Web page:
35. Befriend top people in their fields. These people have achieved their results because they have the right attitudes, set skills, and know-how.
36. Let go of the past. If there is grievance or unhappiness from the past -- it is time to let it go. Holding on to them prevents you from moving on and becoming a better person. Break away from the past, forgive yourself, and move on.
37. Start a business venture. If you have interest in something why not turn it into a venture and make money off it while learning new skills at the same time?
38. Show kindness to people around you. You can never be too kind to someone. In fact, most of us don't show enough kindness to people around us. Being kind helps us to cultivate other qualities such as compassion, patience, and love. Chances are you will feel better than yourself.
39. Reach out to people who hate you. If you ever stand for something you are going to get haters. It's easy to hate people who hate us -- It's more challenging to love them back. Being able to forgive, let go, and love these people requires magnanimity and an open heart. Seek a resolution and get closure on past grievances.
40. Take a break. Have you been working too hard? Self-improvement is also about realizing you need to take a break to walk the longer mile ahead. Take time off for yourself every week. You can't be driving a car if it has no petrol.
41. Read at least 1 personal development article a day. It can help to motivate you.
42. Commit yourself to personal growth. If you have no intention of personal growth no matter what you do you will never succeed.

Moral of the story is I'm going to conquer #36 via #17.

Tuesday, August 3, 2010

Seoul, South Korea

A day-by-day entry is to come, but until then... here is a teaser of my adventures:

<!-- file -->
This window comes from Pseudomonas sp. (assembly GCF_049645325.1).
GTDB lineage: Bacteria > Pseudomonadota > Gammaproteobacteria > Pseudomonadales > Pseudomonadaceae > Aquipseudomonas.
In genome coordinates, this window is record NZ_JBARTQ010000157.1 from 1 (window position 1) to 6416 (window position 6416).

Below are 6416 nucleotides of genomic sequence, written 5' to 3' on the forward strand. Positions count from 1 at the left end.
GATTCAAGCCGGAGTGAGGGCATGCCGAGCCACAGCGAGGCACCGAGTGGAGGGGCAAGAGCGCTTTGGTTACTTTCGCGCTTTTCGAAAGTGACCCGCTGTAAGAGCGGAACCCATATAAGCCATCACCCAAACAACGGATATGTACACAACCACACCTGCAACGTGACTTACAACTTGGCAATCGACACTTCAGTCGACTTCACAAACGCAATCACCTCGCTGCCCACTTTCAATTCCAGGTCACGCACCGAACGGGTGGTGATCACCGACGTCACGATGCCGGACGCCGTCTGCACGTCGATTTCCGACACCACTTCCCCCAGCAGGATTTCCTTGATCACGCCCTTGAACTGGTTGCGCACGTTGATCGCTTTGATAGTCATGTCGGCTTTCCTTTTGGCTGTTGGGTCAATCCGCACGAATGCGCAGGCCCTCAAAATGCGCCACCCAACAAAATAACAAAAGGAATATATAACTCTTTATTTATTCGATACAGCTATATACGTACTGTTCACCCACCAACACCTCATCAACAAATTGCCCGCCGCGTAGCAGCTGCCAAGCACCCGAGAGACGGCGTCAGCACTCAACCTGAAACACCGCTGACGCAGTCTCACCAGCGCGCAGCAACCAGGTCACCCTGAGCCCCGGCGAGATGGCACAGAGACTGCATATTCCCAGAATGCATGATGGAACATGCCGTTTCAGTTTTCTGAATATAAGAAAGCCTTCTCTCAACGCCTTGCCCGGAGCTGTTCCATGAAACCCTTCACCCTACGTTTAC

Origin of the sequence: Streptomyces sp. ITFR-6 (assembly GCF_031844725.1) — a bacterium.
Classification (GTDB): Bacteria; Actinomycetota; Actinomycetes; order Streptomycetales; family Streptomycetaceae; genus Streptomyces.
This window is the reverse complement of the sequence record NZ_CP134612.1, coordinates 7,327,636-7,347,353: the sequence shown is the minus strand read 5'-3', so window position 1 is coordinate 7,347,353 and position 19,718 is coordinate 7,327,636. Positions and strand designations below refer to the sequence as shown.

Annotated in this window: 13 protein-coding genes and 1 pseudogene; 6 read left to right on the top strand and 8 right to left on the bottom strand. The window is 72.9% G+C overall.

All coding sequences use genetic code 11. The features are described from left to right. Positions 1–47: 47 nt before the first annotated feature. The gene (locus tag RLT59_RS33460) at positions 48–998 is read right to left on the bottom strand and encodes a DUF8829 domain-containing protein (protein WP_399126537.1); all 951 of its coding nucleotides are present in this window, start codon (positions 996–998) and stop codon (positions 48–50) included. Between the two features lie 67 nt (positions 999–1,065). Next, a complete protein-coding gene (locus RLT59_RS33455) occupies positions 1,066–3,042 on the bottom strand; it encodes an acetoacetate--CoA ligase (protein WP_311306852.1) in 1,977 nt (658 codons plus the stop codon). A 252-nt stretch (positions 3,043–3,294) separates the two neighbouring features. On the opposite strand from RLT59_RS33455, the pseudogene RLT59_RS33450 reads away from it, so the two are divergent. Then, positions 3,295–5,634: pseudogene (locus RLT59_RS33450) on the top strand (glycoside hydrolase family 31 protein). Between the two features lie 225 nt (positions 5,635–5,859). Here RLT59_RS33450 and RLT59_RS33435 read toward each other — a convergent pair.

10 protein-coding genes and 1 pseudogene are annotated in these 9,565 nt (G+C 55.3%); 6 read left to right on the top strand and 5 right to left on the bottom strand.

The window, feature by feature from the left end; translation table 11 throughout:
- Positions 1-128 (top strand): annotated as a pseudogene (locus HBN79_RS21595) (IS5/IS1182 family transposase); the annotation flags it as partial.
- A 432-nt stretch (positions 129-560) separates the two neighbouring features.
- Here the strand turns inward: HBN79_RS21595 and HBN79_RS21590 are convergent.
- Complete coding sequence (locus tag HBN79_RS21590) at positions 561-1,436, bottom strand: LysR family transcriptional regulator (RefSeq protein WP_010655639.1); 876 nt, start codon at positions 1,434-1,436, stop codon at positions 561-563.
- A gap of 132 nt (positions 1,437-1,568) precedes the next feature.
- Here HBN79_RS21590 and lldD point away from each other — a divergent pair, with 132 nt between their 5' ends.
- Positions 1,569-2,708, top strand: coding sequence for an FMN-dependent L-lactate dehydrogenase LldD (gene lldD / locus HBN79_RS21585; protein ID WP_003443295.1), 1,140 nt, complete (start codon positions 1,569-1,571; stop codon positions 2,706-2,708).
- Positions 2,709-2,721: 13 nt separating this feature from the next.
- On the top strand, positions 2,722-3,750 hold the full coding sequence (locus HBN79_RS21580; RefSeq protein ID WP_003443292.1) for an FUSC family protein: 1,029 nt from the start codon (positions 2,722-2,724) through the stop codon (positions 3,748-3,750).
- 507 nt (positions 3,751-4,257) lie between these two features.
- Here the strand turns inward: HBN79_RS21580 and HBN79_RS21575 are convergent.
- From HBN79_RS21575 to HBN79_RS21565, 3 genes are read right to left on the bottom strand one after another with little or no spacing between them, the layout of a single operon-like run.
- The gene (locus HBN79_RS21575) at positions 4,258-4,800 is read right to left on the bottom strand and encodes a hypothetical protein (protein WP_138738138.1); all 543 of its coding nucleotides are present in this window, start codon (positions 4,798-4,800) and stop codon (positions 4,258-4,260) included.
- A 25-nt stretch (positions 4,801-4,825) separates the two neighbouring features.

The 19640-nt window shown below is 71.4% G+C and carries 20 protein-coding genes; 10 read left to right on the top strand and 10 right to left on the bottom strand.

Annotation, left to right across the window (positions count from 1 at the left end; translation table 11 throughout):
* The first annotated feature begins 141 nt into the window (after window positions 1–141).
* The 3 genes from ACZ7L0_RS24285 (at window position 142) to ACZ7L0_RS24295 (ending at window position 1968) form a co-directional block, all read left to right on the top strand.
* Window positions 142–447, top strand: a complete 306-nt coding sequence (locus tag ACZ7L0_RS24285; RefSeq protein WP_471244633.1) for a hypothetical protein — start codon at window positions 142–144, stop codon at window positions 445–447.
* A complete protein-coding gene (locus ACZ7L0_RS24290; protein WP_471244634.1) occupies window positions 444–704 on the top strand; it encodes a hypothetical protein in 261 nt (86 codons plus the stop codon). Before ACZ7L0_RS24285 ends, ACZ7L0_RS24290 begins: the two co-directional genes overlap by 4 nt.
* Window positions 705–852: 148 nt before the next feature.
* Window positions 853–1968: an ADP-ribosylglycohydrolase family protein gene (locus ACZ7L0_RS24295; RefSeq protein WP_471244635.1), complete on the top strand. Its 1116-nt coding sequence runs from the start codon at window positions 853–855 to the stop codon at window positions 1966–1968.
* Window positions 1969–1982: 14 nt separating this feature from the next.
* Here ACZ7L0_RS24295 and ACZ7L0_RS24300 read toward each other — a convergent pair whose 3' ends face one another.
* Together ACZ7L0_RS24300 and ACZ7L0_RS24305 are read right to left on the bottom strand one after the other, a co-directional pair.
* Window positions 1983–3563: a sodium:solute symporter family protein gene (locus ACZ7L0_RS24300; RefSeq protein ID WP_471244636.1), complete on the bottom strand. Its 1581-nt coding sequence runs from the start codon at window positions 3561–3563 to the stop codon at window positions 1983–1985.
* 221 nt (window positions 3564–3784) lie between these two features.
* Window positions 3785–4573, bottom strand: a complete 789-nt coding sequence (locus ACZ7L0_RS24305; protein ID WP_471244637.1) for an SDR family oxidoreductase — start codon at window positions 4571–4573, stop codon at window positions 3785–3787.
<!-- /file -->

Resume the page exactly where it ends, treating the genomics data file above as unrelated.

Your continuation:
I can't even begin to describe the feelings that are in my heart from the experiences I had during the 2010 Peace Camp for Youth in South Korea.

The people of Korea are absolutely beautiful! The places are exquisite and knowing that they were able to lift themselves from the terror of communism and war, to the world power they now are is incredible. I feel confident in saying that those of us who were able to participate in the program shared experiences of solemnity at museums and memorials, had a small taste of the heartbreak families who lost fathers, sons, brothers or other loved ones had to endure, see the joy and hope freedom brings to a war torn people and build friendships with students across the globe.

I feel as though I landed in Inch 'on very uneducated regarding my knowledge of South Korea and the Korean War, and left with volumes of valuable information that I regularly pass on to others. Going to the places my Grandfather served in and around during his time as a soldier in the War has created a bond to him that I never thought possible. The memories and feelings I made and brought back from the museums, memorials, lectures and interactions with the participants and citizens of South Korea are experiences that I'll always look back on with the up most gratitude. No longer will I think of South Korea as simply a place between China and Japan, but rather as an incredibly strong country that will forever have a very special place in my heart.

This is a photo of those with whom I shared this wonderful experience with!